The Telegraph
Since 1st March, 1999
Email This Page

The passengers of the Howrah-Guwahati Kamrup Express were lucky. The train jumped rails — a more or less routine affair for the Indian Railways — but no one got hurt. This is the not the first accident this new year. There have already been 14 deaths, when the Secunderabad-Manmad Express slammed into a goods train on January 3, and two more bloodless accidents, with the Secunderabad-Parli passenger train being derailed on new year’s day and a goods train jumping rails in the same zone the same day. The story of train accidents in India continues in a sombre monotone as the years spin past — the January 3 accident occurred a fortnight after the Hyderabad-Bangalore Express derailed near Kurnool in Andhra Pradesh, killing 30 people. In spite of the promising start 2003 has made in the matter of railway accidents, it is still 2002 that will be remembered in recent railway history as the year of accidents, with three major ones. The most spectacular was the accident of the Howrah-Delhi Rajdhani Express in September, after which all the usual reasons and promises were trotted out by both the railway ministry and the government with routine passion and ire.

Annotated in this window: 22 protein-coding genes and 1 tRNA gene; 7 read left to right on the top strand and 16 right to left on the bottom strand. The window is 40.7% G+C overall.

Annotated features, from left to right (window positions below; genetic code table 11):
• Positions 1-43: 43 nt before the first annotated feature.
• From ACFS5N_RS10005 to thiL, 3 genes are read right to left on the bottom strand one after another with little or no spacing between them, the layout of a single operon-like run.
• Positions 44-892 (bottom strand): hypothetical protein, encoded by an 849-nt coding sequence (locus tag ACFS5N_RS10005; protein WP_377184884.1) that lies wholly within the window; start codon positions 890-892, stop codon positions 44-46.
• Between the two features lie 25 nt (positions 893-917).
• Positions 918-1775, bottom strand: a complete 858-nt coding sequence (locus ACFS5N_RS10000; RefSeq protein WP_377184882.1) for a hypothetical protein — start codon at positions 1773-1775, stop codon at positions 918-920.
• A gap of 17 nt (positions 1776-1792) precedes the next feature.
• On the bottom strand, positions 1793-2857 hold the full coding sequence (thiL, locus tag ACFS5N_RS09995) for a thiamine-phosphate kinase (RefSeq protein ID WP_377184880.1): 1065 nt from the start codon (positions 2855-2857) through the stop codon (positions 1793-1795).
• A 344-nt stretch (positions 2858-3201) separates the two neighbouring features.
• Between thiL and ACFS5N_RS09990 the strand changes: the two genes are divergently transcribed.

The railway ministry apparently feels quite comfortable that the annual number of accidents has come down to 400 now from 2,000 in the Sixties. Unfortunately, the knowledge that at least 652 people had been killed in 298 accidents in three years and three months till June 2002, of whom 165 had died in 88 accidents in 2001-02 and 95 in 33 accidents between April and June 2002, will not be able to persuade the bewildered public paying for safe journeys that things have really got so much better. People have been told repeatedly of the Rs 17,000 crore railway safety fund, instituted a couple of years ago. A highly developed anti-collision device, geared to block trains on a collision track three kilometres from each other, was supposed to have been introduced, gaps in tracks caused by fractures and removed fishplates are supposed to be traced through another hi-tech method, bridges repaired and reinforced, and something — anything — done about unmanned level crossings. These means would eliminate the chief causes of accidents. Longer rails were to be manufactured in order to lessen the number of weldings and the interiors of coaches improved to minimize damage at crucial moments. No doubt these are not empty promises, but whatever infrastructural improvement is being made is obviously too slow and lackadaisical for the essential matter of greater safety. If 2002 and the beginning of 2003 are anything to go by, the railways and the railways ministry are still an immeasurable distance away from attaining their target.

Email This Page